An interesting concept and fantastic story hindered by its short length and lack of challenge.

User Rating: 8 | Brothers: A Tale of Two Sons X360
Remember Summer of Arcade? You know, that XBLA promotion that gave us games like Braid, Castle Crashers, Shadow Complex, 'Splosion Man, Trials HD, LIMBO, and Bastion, among others. Well, it's back, and after a year of less-than-stellar games (Dust: An Elysian Tail was okay, but nothing special), we're kicking off this year with Brothers: A Tale of Two Sons. Is it enough for the Summer of Arcade to reclaim its title as bearer of great indie games?

Mehhhhhhhh...

Brothers follows the journey of two nameless brothers as they try to find a cure for their dad's illness. The two must travel through different landscapes and fight through several different challenges in order to reach their destination. While that doesn't sound like much information, the story is really where this game shines. Despite the fact that the characters talk in an incomprehensible language the entire time, the actions of the characters speak much louder than any words ever could. The game has a lot of charm, despite the fact that the game is fairly grotesque, especially towards the end. In addition, this game has one of the best endings that I can remember in recent history.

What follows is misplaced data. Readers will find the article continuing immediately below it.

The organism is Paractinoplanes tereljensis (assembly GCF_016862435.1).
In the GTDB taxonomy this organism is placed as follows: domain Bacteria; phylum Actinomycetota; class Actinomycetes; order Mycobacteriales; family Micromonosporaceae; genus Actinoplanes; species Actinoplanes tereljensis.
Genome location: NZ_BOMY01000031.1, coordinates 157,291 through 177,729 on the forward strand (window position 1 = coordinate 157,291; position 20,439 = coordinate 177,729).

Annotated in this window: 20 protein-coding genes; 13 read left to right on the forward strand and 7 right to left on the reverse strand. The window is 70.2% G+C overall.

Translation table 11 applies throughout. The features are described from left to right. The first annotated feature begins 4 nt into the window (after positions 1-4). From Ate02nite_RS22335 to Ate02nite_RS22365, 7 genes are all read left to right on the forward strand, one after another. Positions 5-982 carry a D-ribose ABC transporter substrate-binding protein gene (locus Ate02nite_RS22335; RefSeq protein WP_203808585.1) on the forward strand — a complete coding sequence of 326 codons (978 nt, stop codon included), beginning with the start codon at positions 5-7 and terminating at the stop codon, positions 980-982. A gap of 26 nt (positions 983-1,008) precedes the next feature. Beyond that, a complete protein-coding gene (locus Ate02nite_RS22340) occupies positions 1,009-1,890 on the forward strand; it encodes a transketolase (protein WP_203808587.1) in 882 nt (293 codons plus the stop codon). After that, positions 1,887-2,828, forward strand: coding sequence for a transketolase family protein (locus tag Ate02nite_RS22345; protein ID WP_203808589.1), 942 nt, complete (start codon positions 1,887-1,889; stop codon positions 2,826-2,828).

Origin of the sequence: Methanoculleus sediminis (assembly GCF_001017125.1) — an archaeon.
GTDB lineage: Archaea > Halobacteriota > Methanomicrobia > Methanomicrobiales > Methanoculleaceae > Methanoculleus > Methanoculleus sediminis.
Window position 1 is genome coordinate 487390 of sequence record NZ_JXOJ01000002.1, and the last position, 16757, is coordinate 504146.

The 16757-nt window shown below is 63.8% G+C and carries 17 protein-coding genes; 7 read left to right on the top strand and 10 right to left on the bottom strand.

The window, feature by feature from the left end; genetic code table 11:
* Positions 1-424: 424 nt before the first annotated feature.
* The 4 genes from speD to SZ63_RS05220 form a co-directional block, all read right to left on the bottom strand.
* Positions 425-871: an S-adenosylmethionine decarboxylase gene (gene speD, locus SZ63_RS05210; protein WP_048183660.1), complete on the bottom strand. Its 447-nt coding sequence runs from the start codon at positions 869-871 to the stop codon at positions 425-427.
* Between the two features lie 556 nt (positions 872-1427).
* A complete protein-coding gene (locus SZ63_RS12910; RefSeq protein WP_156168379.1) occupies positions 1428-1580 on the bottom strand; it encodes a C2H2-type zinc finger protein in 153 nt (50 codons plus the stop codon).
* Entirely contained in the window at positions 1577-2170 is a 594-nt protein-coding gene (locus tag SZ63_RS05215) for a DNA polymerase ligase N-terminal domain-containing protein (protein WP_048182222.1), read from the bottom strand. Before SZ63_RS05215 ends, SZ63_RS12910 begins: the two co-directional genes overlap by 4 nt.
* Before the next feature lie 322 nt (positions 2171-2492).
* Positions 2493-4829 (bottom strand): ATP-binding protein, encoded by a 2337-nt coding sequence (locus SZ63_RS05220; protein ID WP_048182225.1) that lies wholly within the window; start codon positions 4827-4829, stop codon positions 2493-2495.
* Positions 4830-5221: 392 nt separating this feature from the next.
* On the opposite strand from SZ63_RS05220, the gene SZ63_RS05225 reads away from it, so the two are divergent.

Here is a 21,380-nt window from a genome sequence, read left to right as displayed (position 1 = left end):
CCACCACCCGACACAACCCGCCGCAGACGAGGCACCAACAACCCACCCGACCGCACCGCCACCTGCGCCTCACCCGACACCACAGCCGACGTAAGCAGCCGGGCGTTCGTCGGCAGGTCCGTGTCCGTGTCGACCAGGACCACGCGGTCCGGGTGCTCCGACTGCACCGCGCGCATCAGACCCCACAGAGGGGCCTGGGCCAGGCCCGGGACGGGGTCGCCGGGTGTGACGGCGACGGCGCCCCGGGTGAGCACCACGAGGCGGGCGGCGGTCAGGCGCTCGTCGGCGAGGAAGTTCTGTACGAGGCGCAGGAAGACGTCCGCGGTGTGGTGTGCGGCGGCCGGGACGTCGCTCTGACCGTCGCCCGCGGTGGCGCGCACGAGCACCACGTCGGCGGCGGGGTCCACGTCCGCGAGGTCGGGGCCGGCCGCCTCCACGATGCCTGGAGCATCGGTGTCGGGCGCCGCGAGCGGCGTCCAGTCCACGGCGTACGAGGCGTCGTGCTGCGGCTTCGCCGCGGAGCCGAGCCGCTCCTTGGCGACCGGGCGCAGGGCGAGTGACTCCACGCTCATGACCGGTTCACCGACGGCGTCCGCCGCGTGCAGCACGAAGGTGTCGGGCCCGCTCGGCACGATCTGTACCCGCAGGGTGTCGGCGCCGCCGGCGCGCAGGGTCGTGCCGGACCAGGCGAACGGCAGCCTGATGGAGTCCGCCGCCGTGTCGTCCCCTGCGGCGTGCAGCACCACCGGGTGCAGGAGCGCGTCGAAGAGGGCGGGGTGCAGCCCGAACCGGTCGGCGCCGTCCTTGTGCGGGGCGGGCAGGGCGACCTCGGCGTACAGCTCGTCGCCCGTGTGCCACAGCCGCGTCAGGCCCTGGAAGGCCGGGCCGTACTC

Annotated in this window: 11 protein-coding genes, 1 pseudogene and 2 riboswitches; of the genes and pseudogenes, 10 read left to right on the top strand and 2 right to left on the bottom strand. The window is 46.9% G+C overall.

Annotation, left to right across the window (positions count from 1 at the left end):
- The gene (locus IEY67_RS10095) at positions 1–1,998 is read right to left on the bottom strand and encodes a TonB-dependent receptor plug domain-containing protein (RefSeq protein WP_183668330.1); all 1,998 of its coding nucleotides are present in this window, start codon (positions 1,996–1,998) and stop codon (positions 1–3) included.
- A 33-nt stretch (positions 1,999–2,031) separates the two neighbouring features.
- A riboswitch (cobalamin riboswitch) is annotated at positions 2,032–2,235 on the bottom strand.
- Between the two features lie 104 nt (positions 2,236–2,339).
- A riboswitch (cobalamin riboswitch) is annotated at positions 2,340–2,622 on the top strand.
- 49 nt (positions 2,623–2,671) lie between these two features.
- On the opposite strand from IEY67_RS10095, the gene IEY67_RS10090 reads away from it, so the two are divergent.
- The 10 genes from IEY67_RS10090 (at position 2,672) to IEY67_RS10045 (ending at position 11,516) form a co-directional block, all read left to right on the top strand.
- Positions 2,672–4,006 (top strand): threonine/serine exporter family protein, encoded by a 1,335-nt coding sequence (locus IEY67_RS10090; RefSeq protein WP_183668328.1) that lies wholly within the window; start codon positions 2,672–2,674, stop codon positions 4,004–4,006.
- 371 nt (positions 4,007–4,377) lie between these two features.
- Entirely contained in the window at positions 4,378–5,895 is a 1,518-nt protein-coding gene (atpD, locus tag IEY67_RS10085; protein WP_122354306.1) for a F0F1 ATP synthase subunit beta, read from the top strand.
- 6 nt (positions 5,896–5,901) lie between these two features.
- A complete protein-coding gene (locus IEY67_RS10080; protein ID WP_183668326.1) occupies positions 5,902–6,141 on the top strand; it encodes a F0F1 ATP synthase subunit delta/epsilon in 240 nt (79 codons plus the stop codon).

The gameplay of Brothers is very unique. You control both brothers on their journey, one with the left control stick and one with the right. When you want one of them to interact with the environment, you press the corresponding trigger. While the idea behind the gameplay is quite interesting, the problem is that controlling two characters at the same time is difficult to wrap your head around, so to compensate there isn't much of a challenge during the game. While much of the gameplay is interesting, like when the two brothers are tied together on a rope, there isn't much in the game that you won't breeze through.

However, by far the worst part about this game is the length. All in all, this game easily clocks in under three hours, which is made even worse by the fact that the game costs 15 dollars to buy. Value aside, the lack of length really hinders the ability to delve into the story of the brothers as much as I would have liked.

In conclusion, Brothers isn't for everyone. There will be people like me who love the game despite its length because of its uniqueness and excellent story. There are others who simply won't want the game because it doesn't provide enough quality gameplay. Brothers is certainly a good game, but it doesn't quite do enough to stand up to the past Summer of Arcade gems.